The BBC is launching a standalone smartphone and tablet app for its BBC Music brand, helping people listen and watch music clips from its radio and TV output.
The app is being released as a free download today for Android and iOS devices, although it will only be available in the UK. Its content will include video and audio recordings of live performances on BBC shows, as well as playlists curated by its DJs and presenters, and interview footage.
Users will also be able to browse tracks played on BBC radio shows from the last seven days, and add songs to their own “My Tracks” playlist.
Due to licensing restrictions, the BBC is only making 30-second clips of songs available in the app, although live performances will be available in full. Users will be able to connect the app to their Spotify, Deezer or YouTube accounts to play songs in full, and will also be able to export their My Tracks playlist to those services.
The new app is an expansion of the BBC’s existing Playlister service, which launched in 2013. That included Apple’s iTunes music-downloads store as an export option, but for now the BBC Music app will not support the newer Apple Music streaming service.
The broadcaster’s executive product manager of radio and music, Chris Kimber, told the Guardian that the BBC is in talks with Apple and Google to integrate their streaming services with the app.
“We’re here to support legal music consumption in the UK, and to grow the UK music industry as a whole. We decided it was best not to be an island: you have to connect with the people who allow those services to happen,” said Ben Chapman, the BBC’s head of popular music on multiplatform.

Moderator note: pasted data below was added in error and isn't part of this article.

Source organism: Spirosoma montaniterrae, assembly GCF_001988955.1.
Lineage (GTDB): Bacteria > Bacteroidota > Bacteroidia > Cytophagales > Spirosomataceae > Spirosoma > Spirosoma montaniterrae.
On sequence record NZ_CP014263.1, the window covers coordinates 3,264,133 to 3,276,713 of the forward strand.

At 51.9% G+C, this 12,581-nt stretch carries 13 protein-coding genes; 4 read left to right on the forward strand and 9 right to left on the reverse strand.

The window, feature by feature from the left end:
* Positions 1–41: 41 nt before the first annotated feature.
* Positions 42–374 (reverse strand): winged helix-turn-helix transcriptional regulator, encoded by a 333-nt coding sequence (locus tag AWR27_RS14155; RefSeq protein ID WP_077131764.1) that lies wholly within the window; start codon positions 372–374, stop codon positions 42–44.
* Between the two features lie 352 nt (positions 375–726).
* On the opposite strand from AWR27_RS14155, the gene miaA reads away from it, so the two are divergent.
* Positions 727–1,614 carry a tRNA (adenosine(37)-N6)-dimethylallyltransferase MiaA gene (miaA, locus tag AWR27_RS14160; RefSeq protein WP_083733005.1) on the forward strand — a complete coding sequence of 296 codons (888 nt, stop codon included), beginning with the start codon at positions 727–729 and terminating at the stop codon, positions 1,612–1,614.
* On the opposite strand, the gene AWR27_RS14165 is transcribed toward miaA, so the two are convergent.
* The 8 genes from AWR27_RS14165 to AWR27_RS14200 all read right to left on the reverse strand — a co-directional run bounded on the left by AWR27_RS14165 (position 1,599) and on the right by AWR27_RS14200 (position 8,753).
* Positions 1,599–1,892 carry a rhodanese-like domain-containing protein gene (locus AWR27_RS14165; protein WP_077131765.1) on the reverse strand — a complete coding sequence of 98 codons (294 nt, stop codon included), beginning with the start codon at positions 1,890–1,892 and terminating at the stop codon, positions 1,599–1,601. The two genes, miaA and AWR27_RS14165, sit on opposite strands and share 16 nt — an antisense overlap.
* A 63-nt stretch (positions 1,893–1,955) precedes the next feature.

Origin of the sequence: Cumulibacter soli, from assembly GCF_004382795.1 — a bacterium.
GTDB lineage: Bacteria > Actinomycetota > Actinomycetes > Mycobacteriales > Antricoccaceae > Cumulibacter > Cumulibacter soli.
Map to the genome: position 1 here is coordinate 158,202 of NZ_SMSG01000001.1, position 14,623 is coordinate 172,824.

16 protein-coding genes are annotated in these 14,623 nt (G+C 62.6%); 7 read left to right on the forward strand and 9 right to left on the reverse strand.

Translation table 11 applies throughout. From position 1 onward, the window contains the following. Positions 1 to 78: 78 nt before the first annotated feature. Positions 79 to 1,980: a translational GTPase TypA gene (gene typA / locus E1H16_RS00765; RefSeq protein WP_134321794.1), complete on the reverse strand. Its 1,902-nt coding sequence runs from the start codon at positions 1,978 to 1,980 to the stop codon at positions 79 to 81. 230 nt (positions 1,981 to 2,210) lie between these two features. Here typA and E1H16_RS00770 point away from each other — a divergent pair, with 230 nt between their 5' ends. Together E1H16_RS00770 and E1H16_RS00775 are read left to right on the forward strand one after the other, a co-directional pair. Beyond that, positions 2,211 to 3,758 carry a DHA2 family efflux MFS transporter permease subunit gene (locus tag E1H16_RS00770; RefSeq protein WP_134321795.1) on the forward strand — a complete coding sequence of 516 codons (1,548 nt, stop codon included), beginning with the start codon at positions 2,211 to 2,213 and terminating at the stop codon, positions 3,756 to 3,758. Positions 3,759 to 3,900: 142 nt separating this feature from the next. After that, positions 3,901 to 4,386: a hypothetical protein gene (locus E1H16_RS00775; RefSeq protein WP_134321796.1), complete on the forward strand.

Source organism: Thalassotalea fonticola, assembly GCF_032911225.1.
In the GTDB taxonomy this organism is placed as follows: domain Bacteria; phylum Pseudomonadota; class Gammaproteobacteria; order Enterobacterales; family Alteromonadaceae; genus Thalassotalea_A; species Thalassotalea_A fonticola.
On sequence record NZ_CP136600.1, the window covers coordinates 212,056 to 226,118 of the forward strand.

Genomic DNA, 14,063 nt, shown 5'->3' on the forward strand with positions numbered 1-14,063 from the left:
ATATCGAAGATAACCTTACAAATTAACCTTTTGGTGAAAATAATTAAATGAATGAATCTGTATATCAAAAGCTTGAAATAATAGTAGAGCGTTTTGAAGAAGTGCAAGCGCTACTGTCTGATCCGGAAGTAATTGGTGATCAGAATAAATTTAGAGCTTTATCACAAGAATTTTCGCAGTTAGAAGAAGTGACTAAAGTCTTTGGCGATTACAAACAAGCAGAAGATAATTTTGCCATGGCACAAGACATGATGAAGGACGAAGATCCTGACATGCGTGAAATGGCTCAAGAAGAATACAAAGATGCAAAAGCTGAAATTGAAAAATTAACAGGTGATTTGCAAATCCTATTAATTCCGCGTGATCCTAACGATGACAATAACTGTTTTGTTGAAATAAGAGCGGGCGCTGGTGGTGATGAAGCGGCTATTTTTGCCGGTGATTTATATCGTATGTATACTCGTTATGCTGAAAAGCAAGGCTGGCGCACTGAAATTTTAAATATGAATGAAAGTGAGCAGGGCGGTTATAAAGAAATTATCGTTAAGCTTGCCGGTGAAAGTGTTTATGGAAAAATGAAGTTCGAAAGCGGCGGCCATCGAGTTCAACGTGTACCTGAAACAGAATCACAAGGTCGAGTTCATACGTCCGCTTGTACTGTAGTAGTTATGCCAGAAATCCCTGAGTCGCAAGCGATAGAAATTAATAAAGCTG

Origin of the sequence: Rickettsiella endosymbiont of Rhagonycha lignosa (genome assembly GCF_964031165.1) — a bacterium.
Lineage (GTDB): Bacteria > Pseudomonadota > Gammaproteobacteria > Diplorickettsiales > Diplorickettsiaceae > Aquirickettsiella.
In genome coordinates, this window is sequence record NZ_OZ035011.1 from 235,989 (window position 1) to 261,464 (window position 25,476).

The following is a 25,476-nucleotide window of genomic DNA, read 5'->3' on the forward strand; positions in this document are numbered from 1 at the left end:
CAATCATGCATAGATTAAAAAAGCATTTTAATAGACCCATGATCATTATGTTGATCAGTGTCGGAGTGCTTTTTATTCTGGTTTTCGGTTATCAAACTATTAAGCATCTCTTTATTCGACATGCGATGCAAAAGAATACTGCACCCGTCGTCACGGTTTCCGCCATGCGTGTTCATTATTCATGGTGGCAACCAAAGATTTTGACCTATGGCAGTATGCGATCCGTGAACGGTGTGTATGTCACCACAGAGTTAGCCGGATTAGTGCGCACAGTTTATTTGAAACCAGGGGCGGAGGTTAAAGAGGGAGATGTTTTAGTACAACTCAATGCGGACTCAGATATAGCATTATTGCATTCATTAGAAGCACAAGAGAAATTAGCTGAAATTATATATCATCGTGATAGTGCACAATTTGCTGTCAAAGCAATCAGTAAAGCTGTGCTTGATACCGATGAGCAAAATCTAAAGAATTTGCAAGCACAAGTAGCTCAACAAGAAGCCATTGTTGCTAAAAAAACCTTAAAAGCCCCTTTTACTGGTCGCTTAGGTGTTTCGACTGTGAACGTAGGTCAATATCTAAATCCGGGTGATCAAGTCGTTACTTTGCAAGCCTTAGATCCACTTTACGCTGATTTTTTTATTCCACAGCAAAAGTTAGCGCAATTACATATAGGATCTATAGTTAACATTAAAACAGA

“The beauty of using our radio stations is that it’s enough to give us a ballpark, broad brushstroke idea of what you might like. If you like Radio 1, you might not be a fan of classical. If you like 1Xtra, you’re more likely to be a fan of hip-hop and R&B,” said Kimber.
For now, the BBC Music app requires an internet connection to stream its audio and video, although the BBC is hoping to add features to listen offline in a future update. The app is a step towards the BBC’s stated ambition of launching its own, limited music-streaming services, making tracks available in full for up to 30 days after they have been aired on its network.
Announced in September 2015 as part of the broadcaster’s charter-review strategy document, the plans sparked warnings from music industry bosses that such a service would need to be fully licensed by labels and publishers.
“We’ve got an aspiration that we’ve been very public about: trying to liberate the music that we play across radio and television for 30 days, but a limited catalogue,” said Chapman. “It is hard to say whether this app and this code-base will evolve naturally into that. I would hope we will do that in the most efficient fashion, but that will depend what the stakeholders around us think of those proposals.”